Validity of self-reported use of sulphadoxine-pyrimethamine intermittent presumptive treatment during pregnancy (IPTp): a cross-sectional study
1 Department of Obstetrics and Gynaecology, Makerere University, Kampala, Uganda
2 Department of Microbiology, Tumor and Cell Biology (MTC), Karolinska Institute, Stockholm, Sweden
3 Department of Biochemistry, Makerere University, Kampala, Uganda
4 Department of Chemistry, Makerere University, Kampala, Uganda
Malaria Journal 2012, 11:310 doi:10.1186/1475-2875-11-310Published: 5 September 2012
Malaria in pregnancy is a major health problem that can cause maternal anaemia, stillbirth, spontaneous abortion, low birth weight and intra-uterine stunting. The WHO recommends use of sulphadoxine-pyrimethamine (SP) for intermittent preventive treatment of malaria during pregnancy (IPTp) in endemic areas. Towards monitoring and assessing IPTp coverage in the population, the Roll Back Malaria Partnership recommends the use of self-reported data. The aim of this study was to assess the validity of self-reported IPTp by testing for sulphadoxine in maternal blood at delivery.
Two hundred and four pregnant women were consented and enrolled in a cross-sectional study in Mulago National Referral Hospital in Kampala Uganda. - Participants who reported a history of taking sulpha-containing drugs like co-trimoxazole , those who were not sure of dates relating to last menstrual period or who took IPTp within the first 20 weeks of gestation were excluded from the study. Data on demographic characteristics, obstetric history, and delivery outcome were collected. At birth, maternal venous blood was taken off aseptically and used to make thick blood smears for malaria parasites and plasma for determining sulphadoxine using high performance liquid chromatography (HPLC).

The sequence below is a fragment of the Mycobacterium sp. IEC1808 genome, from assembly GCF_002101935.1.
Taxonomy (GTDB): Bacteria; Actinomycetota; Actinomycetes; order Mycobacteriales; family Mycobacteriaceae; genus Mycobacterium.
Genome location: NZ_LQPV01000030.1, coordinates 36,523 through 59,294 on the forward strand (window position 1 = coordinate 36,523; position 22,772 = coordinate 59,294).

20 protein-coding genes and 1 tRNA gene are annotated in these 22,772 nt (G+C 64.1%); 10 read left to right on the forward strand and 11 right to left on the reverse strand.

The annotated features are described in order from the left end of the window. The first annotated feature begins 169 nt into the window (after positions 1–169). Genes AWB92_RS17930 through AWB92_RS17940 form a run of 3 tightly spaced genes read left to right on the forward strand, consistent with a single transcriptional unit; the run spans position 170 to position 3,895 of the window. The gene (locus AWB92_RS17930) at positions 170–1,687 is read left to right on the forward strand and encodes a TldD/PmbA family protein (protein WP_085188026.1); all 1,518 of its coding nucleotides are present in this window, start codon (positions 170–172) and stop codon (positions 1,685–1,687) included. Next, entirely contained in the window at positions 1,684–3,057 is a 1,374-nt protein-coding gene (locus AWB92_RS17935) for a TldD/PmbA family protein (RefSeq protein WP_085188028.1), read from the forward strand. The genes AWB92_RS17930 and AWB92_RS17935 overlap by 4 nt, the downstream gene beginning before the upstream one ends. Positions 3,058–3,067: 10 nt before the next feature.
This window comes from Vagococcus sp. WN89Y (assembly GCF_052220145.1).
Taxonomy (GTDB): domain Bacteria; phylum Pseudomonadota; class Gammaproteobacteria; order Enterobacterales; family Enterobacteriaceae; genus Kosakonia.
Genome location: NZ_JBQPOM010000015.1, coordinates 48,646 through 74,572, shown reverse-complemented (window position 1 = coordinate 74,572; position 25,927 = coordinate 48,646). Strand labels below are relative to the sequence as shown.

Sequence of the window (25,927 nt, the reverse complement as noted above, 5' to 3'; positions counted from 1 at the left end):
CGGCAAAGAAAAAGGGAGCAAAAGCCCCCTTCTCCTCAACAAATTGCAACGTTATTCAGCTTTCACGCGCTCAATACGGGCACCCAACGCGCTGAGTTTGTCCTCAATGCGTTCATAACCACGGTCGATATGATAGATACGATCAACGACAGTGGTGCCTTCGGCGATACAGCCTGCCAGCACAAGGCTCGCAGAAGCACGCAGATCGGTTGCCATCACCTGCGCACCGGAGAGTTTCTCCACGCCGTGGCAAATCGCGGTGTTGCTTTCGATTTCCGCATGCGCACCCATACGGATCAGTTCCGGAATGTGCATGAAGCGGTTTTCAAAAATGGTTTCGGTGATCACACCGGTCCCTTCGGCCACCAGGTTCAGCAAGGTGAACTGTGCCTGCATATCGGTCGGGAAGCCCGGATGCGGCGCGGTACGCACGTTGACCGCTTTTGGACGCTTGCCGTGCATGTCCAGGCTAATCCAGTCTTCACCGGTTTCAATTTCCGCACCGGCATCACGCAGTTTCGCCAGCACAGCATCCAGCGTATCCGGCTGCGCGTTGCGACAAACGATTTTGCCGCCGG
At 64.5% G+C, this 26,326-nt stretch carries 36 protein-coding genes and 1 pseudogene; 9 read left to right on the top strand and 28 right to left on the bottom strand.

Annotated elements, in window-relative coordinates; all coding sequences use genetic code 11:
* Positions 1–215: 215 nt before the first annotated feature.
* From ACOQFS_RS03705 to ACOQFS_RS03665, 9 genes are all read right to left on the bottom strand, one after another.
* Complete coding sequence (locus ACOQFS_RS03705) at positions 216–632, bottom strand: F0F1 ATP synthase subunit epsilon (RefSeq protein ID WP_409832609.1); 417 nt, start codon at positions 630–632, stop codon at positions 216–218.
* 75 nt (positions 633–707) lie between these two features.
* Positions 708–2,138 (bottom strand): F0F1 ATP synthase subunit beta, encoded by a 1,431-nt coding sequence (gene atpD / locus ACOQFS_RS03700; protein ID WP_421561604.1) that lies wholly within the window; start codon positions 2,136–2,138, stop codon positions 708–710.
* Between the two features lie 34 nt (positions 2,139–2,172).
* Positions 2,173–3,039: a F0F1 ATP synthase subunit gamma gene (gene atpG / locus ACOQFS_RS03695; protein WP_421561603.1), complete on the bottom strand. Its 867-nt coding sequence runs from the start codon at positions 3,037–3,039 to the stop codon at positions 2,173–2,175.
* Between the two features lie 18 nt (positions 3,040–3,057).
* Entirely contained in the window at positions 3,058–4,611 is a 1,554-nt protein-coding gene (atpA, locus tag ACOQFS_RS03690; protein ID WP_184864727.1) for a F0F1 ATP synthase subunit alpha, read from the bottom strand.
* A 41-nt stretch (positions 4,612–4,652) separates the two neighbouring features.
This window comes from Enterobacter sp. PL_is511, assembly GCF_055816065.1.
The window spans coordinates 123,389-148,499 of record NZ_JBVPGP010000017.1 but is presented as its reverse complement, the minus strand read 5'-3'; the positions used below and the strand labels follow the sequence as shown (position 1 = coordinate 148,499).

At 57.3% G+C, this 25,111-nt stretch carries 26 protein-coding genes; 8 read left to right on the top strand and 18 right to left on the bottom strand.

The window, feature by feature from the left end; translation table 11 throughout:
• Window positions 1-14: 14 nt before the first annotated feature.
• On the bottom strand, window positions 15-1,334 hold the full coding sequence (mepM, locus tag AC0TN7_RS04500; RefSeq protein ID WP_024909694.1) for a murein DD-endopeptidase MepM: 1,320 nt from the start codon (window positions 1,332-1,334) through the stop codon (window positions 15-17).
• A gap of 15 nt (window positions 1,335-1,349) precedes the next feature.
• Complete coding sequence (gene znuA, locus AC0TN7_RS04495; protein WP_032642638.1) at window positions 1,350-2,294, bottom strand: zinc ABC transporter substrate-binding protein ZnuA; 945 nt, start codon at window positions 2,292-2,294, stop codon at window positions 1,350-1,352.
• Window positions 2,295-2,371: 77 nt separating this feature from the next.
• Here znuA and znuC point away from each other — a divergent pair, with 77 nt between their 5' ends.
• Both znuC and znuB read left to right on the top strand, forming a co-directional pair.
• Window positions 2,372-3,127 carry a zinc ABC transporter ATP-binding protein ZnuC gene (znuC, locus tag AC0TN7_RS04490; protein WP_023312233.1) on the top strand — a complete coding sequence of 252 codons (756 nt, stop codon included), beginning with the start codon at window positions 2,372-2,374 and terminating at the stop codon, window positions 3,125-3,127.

Of 120 participants who self reported to have used IPTp, 35 (29.2%) tested positive for sulphadoxine by HPLC, while 63 (75%) of 84 patients who reported not having used IPTp tested negative for sulphadoxine. Participants possessing post-primary education were more likely to have reported using IPTp. The low agreement (kappa coefficient = 0.037) between self-report and actual presence of the drug in the blood casts doubt on the validity of self-reported data in estimating IPTp coverage.
The results of this study question the accuracy of self-reported data in estimating IPTp coverage in the population. More studies on validity of self reported data are recommended. Since the validity of IPTp self reports is vital for guiding policy on malaria control in pregnancy, ways should be sought to improve accuracy of the information from such reports.